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Schools Are Helping Devastated Japanese Communities Recover

Students say that getting back to something familiar—school—helps them deal with the stress of living in shelters and having lost loved ones.

Two months after the March 11 earthquake and tsunami disaster in Japan, communities in the affected areas are still struggling to get back to normal. And while nothing will ever be exactly the same again, the process of getting schools up and running and kids back to studying continues to help the process and have a therapeutic effect on students.

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One Month After the Earthquake, Japan Hustles to Keep Students on Track

Two-thirds of schools in the ravaged northeastern coastal region are destroyed or damaged, but students will be heading back to class next week.

A little over a month after the March 11 earthquake and tsunami disaster, it's back to school time in Japan. The island nation's school year began in the first week of April, and officials plan to have students living in some of the most affected coastal areas hitting the books as early as April 20. If it sounds like too much too soon for surviving students who are surely suffering from post-traumatic stress and living in shelters, officials say getting back into a routine will help children regain a sense of normalcy.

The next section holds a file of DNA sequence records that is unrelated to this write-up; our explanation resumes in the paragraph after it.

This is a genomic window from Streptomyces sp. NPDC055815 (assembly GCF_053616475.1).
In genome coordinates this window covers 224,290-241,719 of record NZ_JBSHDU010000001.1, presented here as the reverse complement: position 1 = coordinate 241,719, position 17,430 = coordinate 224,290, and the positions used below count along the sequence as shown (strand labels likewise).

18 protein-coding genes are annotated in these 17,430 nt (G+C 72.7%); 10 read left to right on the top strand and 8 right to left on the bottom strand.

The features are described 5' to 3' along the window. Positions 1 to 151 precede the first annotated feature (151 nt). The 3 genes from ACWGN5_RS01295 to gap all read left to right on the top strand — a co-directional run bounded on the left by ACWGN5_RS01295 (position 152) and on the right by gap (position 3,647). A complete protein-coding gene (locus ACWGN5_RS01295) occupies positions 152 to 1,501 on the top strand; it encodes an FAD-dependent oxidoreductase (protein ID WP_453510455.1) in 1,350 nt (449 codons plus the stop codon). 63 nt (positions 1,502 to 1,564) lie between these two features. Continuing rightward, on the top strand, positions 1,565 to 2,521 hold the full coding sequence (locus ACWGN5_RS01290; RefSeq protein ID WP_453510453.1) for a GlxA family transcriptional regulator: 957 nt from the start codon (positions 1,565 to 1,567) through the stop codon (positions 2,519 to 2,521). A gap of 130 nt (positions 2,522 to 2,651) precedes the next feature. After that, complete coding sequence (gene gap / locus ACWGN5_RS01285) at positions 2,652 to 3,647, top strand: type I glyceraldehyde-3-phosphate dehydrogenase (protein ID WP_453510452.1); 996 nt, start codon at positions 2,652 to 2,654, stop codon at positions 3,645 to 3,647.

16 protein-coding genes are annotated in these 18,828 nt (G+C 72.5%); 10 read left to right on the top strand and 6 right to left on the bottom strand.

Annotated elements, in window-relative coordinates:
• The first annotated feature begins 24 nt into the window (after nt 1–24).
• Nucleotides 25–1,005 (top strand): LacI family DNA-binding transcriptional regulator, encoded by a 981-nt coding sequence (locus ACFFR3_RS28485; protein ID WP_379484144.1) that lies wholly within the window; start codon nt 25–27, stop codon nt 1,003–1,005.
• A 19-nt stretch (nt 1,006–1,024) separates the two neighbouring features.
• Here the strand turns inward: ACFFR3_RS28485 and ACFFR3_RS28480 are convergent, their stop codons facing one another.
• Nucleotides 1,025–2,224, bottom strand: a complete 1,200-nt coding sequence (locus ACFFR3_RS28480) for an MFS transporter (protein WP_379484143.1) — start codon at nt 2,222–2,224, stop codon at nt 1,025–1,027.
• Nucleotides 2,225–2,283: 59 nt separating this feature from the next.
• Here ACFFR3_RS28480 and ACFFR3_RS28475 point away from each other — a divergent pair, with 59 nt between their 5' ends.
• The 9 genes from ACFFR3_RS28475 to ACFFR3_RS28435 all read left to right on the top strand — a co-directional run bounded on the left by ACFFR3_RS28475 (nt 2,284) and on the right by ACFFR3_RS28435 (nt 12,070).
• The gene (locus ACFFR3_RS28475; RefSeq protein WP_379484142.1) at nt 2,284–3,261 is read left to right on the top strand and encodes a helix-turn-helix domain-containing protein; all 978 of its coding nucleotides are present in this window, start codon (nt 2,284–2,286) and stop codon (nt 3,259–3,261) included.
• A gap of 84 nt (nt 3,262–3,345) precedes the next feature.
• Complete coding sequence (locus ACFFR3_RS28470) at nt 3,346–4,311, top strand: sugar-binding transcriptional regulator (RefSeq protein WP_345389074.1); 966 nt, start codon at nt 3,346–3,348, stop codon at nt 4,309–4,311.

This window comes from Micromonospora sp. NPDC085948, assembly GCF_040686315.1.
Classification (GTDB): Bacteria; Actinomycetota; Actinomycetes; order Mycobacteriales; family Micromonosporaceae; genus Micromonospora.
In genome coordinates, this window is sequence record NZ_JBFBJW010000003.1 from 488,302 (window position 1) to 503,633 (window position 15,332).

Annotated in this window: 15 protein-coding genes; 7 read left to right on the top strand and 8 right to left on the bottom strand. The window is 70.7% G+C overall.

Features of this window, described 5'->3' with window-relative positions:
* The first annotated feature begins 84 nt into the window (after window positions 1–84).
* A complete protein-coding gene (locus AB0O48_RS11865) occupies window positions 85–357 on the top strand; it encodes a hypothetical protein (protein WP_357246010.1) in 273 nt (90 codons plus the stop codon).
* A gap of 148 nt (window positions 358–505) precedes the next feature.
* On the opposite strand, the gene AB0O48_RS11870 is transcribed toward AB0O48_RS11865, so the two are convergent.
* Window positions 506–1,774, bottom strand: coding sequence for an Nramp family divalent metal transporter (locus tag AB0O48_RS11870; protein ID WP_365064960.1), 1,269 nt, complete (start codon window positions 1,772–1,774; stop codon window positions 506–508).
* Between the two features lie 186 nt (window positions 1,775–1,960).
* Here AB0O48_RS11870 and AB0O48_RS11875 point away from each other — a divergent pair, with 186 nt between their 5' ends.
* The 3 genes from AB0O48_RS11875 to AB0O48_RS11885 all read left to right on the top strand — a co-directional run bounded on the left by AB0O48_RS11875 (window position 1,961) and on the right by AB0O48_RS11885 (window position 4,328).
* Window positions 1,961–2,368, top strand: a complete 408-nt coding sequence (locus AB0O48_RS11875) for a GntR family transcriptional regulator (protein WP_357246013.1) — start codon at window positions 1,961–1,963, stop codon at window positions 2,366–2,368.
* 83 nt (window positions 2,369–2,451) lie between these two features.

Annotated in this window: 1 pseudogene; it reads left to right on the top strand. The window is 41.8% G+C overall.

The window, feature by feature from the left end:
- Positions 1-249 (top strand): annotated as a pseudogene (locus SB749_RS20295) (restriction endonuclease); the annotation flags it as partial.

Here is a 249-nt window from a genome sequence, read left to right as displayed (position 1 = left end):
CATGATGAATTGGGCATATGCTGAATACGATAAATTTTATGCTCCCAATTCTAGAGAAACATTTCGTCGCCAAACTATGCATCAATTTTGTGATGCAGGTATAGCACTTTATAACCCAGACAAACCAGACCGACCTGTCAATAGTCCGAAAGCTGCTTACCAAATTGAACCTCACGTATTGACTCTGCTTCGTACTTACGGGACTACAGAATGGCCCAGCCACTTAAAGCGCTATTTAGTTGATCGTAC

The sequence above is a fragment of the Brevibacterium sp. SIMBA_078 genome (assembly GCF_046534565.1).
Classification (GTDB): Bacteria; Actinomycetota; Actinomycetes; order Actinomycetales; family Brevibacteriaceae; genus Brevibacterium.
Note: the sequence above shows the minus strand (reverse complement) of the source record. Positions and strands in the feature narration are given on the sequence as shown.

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Help Students Fold One Million Origami Cranes and Raise $1 Million for Japan

Here's how to help a grassroots student effort to fold one million paper cranes and raise $1,000,000 for Japanese relief efforts.


An ancient Japanese legend promises that the wishes of anyone who folds a thousand origami cranes will come true. Now a grassroots fundraising effort, One Million Cranes, initiated by Pacific Grove Elementary school in Northern California, hopes to enlist 1,000 other schools across the nation in folding 1,000 cranes each. They're hoping the public will donate $1 for each crane, thus raising $1 million for Japan.

Parent Stacy Jacobs says that after taking in the news from Japan after the earthquake and tsunami disaster, she

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